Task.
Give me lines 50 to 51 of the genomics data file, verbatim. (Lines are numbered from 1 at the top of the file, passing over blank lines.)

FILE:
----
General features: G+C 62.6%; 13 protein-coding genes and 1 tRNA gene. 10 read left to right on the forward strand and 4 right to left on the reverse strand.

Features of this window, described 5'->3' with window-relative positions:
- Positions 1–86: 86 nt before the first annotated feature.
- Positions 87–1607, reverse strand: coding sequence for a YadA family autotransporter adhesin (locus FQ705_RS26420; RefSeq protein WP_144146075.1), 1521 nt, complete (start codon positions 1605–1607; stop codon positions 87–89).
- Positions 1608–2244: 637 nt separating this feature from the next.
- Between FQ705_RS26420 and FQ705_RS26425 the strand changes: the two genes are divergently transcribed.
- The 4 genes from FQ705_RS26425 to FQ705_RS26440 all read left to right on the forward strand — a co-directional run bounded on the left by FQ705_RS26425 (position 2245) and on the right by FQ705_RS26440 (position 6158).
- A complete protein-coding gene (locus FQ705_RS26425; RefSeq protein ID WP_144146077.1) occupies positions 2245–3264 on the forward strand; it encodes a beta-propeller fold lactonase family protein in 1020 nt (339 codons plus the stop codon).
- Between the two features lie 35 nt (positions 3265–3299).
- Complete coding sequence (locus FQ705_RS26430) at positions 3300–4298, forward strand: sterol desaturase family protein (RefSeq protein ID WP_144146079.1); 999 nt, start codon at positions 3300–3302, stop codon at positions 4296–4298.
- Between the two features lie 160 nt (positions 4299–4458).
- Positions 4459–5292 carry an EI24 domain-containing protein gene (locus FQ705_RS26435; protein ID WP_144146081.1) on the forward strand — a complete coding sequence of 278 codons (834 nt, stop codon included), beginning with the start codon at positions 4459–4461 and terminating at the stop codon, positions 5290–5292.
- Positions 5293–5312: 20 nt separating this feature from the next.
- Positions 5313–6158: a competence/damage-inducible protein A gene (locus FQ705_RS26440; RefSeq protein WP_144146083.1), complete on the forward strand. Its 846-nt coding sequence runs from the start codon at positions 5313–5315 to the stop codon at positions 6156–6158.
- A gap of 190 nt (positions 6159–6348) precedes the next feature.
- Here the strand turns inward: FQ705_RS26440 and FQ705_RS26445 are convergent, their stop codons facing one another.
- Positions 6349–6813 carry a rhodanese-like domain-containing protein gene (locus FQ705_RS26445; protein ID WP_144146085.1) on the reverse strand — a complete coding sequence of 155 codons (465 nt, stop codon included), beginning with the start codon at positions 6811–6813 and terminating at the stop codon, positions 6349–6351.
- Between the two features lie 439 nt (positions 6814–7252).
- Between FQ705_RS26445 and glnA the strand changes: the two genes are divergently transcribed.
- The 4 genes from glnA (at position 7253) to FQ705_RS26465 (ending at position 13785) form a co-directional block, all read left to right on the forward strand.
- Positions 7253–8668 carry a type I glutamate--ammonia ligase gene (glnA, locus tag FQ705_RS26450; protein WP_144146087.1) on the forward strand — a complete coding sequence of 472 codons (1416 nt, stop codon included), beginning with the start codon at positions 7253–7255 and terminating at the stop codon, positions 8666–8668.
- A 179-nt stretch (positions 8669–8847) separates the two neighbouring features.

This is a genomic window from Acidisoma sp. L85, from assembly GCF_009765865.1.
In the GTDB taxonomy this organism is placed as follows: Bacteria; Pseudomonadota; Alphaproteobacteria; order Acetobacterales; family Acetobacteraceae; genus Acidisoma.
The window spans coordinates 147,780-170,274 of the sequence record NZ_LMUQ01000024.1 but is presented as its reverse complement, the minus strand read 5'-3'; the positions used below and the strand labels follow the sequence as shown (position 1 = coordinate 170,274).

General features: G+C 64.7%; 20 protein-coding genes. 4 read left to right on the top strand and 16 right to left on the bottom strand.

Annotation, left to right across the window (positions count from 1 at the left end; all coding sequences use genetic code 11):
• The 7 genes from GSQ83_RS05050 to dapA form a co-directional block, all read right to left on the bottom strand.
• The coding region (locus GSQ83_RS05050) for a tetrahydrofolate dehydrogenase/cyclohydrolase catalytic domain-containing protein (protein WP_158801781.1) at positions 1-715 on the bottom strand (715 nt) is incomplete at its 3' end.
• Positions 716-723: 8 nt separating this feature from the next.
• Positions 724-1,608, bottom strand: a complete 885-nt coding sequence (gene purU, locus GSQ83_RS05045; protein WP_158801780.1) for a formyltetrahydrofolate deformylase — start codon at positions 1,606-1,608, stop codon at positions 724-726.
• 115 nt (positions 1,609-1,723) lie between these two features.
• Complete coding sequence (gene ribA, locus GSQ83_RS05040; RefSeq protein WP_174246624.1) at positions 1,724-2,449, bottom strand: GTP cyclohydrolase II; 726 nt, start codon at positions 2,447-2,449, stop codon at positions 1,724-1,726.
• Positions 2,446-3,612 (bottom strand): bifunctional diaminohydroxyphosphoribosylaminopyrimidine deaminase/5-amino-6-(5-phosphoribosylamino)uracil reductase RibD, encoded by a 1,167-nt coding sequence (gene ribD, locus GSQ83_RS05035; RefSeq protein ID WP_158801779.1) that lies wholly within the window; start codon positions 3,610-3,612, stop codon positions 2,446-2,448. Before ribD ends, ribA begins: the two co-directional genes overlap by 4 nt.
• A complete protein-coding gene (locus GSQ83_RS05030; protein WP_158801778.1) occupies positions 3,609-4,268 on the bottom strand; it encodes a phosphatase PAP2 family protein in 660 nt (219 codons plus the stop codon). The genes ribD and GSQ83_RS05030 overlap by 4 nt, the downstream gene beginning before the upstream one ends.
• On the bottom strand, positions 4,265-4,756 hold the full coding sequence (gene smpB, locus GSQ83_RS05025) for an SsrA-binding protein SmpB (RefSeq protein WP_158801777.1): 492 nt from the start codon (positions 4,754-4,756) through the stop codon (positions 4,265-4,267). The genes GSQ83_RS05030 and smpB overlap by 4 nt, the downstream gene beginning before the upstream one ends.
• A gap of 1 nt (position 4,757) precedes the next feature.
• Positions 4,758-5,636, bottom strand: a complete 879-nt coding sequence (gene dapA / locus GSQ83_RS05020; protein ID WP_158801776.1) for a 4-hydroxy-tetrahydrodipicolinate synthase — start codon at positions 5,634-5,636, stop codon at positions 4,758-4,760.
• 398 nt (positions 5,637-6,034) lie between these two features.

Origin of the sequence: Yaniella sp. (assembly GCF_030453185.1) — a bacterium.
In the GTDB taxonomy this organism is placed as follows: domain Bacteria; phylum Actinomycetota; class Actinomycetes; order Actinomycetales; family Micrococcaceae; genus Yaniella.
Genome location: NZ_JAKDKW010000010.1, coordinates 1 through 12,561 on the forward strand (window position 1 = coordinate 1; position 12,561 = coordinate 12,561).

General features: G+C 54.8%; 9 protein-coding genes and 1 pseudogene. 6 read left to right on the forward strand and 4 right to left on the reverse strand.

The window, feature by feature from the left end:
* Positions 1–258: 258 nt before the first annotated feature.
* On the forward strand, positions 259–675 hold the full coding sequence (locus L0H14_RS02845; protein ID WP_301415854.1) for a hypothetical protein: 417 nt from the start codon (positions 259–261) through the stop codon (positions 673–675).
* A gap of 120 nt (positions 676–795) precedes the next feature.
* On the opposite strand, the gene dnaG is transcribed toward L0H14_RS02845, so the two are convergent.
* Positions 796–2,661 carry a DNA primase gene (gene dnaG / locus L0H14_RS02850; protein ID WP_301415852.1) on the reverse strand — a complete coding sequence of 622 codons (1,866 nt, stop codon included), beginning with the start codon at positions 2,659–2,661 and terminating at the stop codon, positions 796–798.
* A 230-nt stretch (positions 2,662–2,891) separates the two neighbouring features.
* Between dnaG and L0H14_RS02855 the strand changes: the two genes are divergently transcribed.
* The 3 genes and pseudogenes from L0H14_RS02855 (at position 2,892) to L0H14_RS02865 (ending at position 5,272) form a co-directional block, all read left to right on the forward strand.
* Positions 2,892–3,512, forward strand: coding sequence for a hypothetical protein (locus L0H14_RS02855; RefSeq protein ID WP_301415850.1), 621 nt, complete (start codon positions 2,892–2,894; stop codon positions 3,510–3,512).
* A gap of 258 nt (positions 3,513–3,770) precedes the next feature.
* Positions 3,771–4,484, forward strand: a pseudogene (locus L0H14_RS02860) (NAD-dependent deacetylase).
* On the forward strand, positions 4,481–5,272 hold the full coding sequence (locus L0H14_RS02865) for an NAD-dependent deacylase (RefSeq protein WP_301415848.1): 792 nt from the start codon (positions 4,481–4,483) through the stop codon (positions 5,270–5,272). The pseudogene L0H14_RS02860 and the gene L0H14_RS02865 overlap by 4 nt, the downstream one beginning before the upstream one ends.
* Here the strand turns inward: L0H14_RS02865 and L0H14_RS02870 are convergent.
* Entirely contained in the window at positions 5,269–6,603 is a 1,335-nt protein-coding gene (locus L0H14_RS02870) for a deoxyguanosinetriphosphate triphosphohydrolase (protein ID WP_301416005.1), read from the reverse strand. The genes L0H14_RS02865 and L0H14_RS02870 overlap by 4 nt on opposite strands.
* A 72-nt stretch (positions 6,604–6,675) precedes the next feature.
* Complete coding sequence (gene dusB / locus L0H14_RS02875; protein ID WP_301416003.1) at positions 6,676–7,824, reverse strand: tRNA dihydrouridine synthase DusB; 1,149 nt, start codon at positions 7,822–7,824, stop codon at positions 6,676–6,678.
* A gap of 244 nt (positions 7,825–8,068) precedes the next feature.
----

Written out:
* A 230-nt stretch (positions 2,662–2,891) separates the two neighbouring features.
* Between dnaG and L0H14_RS02855 the strand changes: the two genes are divergently transcribed.